Let $S$ be a regular surface, and let's consider $\gamma: I \to S$ be a geodesic. Let $ N: S \to S^2 $ be the gauss map. Then $ \beta(s) = N(\alpha(s))$ is a curve $\beta : I \to S^2$ (where $S^2$ denotes the unit sphere). I want to prove that $\beta$ it's also a geodesic, and also I want to know a more general result considering other kind of maps, and not only the gauss map N.
As Ted observes in a comment, if the Gauss map sends geodesics in your surface $S$ to geodesics in the sphere, then geodesics in $S$ are plane curves.
It is a classic result that a (connected!) surface all of whose geodesics are plane curves is in fact (part of) a plane or a sphere.
This last fact is a simple exercise. To start, show that, in general, a geodesic which is a plane curve is a line of curvature. Since in our surface all geodesics are lines of curvature, all of its points are umbilical. Next show that if a surface has all its points umbilical it is a part of a plane or a sphere. These two observations are standard exercises, and should be in pretty much every textbook on the geometry of surfaces.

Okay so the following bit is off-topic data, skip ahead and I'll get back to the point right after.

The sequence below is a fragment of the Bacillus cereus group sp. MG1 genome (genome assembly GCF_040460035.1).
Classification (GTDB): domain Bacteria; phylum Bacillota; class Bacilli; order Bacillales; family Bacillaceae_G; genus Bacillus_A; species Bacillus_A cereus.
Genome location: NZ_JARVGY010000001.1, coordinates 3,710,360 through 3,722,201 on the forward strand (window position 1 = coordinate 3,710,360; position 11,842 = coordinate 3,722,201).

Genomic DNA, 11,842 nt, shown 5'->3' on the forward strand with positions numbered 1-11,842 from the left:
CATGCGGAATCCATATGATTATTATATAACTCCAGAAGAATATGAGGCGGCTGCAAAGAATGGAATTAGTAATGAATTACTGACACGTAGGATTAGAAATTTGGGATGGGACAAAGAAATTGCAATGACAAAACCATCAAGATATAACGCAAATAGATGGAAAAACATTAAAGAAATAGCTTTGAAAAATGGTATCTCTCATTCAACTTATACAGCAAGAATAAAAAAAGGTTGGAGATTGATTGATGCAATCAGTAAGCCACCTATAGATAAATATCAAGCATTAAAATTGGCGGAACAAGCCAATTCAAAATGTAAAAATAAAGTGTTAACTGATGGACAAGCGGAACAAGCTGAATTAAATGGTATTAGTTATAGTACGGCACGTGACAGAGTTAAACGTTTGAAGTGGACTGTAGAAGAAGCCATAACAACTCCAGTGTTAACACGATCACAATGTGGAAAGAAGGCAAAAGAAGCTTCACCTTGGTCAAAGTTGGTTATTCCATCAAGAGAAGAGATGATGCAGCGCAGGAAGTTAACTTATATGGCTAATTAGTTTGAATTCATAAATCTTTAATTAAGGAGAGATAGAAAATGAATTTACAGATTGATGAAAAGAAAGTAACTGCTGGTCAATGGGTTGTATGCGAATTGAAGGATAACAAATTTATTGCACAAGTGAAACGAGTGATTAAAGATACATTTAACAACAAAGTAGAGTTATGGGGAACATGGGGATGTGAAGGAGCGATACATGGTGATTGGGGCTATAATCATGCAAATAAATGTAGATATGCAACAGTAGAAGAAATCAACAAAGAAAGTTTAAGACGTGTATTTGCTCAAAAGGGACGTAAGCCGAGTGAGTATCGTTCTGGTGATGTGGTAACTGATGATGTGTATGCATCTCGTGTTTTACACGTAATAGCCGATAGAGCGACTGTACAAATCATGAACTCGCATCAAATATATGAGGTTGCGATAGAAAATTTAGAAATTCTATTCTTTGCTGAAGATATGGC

Any curve $\gamma$ with this property is either a planar line of curvature (such as a profile curve, or meridian, on a surface of revolution) or a generalized helix — a curve on a generalized cylinder that makes a constant angle with the rulings. These curves are characterized by having $\tau/\kappa$ constant ($\tau$ being torsion and $\kappa$ curvature).